DIRECTOR: Paolo Sorrentino

CAST: Filippo Scotti, Toni Servillo, Teresa Saponangelo, Luisa Ranieri, Massimiliano Gallo, Renato Carpentieri, Marlon Joubert, Betti Pedrazzi, Biagio Manna, Ciro Capano, Enzo De Caro, Sofya Gershevich, Lino Musella, Roberto Oliveri

RUNNING TIME: 130 mins


BASICALLY…: In 1980s Naples, a young boy (Scotti) begins to forge a path for himself…


Contrary to what the title may suggest, The Hand of God isn’t a biopic of the late football legend Diego Maradona (after all, why bother when the pretty good Asif Kapadia-directed documentary is already out there?). However, while the man himself only makes an extremely small appearance in writer-director Paolo Sorrentino’s film – and even then, it’s from a faraway perspective – he is still very much central to the story. Or, at least, the surprisingly thin one that Sorrentino’s reflective movie sticks to, in an alarmingly uneven film which contains equal amounts of things that work and stuff that doesn’t.

The setting is Naples during the 1980s, where teenager Fabietto (Filippo Scotti) lives with his eccentric family, who like the rest of the city are waiting on baited breath over rumours that Diego Maradona is about to sign with the local football team (spoiler alert: the rumours turn out to be true). This section of the movie is by far the most scattershot, as we’re mainly just watching Fabietto observe the lives and oddball personalities of his numerous – and honestly, much more interesting – relatives, from his caring parents (Toni Servillo and Teresa Saponangelo) to his wannabe actor brother (Marlon Joubert), to his loony and voluptuous aunt Patrizia (Luisa Ranieri) who, for all intents and purposes, everyone including horny young Fabietto wants to bang.

It isn’t as if it’s an intolerable first half of the movie, as there is fun to be had watching these wildly exaggerated characters interact with each other and be as underhandedly cruel as families are allowed to be with each other, with Fabietto’s mother pulling some hardcore practical jokes like she’s in an episode of Jackass, or the grouchy old matriarch who spews venomous insults to everyone who crosses her path. There are even parts where things get rather weird, such as an opening section with Patrizia that feels like it could have come straight out of David Lynch’s Mulholland Drive. However, barely any of it provides the film with a true narrative hook, with its anecdotal structure getting in the way of proper story and character development and leaving the viewer to wonder where exactly things are going, since it isn’t providing much clarity as to what the point of most of what we’re seeing is.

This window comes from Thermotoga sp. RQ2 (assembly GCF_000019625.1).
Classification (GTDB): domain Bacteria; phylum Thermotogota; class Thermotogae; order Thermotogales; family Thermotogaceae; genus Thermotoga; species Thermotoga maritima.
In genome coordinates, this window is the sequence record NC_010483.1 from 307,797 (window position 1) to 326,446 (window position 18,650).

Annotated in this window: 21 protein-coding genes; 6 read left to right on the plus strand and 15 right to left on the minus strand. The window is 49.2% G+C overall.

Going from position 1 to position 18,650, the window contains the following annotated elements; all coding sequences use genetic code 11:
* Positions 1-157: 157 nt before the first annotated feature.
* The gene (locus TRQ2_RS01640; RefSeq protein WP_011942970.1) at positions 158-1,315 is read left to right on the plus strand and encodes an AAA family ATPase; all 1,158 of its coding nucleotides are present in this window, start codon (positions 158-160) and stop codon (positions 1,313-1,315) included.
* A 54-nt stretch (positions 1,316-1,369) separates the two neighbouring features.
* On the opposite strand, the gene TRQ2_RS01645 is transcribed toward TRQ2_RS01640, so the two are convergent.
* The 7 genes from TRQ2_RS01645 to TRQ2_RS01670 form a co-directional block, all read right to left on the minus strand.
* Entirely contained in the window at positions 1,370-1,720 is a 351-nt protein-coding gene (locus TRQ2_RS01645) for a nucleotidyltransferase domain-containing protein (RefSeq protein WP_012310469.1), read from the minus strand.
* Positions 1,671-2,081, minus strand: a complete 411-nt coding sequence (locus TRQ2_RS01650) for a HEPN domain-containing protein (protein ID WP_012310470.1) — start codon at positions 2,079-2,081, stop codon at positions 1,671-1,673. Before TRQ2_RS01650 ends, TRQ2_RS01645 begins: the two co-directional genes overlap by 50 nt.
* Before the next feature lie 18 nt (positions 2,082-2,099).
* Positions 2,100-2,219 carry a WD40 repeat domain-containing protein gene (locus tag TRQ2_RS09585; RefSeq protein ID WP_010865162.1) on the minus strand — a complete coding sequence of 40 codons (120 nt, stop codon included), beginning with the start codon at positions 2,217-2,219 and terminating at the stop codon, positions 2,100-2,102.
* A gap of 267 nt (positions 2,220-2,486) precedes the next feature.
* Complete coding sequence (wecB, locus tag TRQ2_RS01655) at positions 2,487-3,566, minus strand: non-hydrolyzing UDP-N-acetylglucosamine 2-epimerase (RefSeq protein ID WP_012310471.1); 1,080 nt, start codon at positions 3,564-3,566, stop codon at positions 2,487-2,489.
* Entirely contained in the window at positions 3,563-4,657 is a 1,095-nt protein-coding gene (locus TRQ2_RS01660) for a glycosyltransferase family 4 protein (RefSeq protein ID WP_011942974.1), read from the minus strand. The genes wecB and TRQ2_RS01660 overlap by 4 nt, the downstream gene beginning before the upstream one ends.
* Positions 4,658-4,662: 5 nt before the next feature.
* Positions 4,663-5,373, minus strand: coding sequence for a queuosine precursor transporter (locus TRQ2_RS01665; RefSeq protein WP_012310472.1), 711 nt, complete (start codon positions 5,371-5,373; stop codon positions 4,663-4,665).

It isn’t until the second half of the movie, when something extremely tragic happens to our young protagonist and forces him to deal with said life-changing incident, that Sorrentino’s film finally picks up speed. The filmmaker’s semi-autobiographical intentions – similar to what a number of directors are currently doing, from Alfonso Cuarón to Kenneth Branagh – become more apparent, with Sorrentino surrogate Fabietto taking stronger precedence in the movie as opposed to just being a passive observer, going through some very rough and occasionally questionable development throughout (the scene in which he finally loses his virginity is, to say nothing about the circumstances nor even who it’s with, a little difficult to watch without feeling so icky inside). Here, the film actually feels like it has purpose, or at least a tight enough focus on the things and people that matter, which was sorely missing during that first, much more all-over-the-place first half.

The Hand of God feels like a film comprised of two entirely separate scripts: one being a mumblecore slice-of-life piece with an episodic structure instead of a full-blown narrative, and the other being this raw, often emotional coming-of-age drama this side of Call Me By Your Name. The problem is, because Sorrentino doesn’t know which direction to go in with his film, he ends up leading the audience down a much more uncertain path, hoping that the admittedly dazzling cinematography will distract from the lack of control he appears to have here. By the time that the movie eventually does find its footing, enough time has passed for you to be left feeling a little lost during the unfocused former half, so when things actually do start to matter it’s almost like you’re experiencing a bit of whiplash with what exactly everything beforehand has been leading up to.

Again, it isn’t as though this is an overall bad film, because there are things about it that do work – some of the performances are very endearing, particularly Toni Servillo and Teresa Saponangelo as our main character’s parents, and of course it’s a very well-made movie with some gorgeous shots of the Naples atmosphere as well as other surrounding areas of this Italian subculture. However, The Hand of God lacks a firm grip that some of Sorrentino’s other films had, preventing this very personal film of his from being one of his utmost strongest pieces of work.


The Hand of God is a much more personal project from writer-director Paolo Sorrentino, but although there are plenty of things about it that work, from some endearing performances to its gorgeous cinematography, its loose narrative structure and lack of focus within its first, much more scattershot section prevent this from being one of his best works.

The Hand of God will be available on Netflix from Wednesday 15th December 2021.

It is also now showing in select cinemas nationwide.

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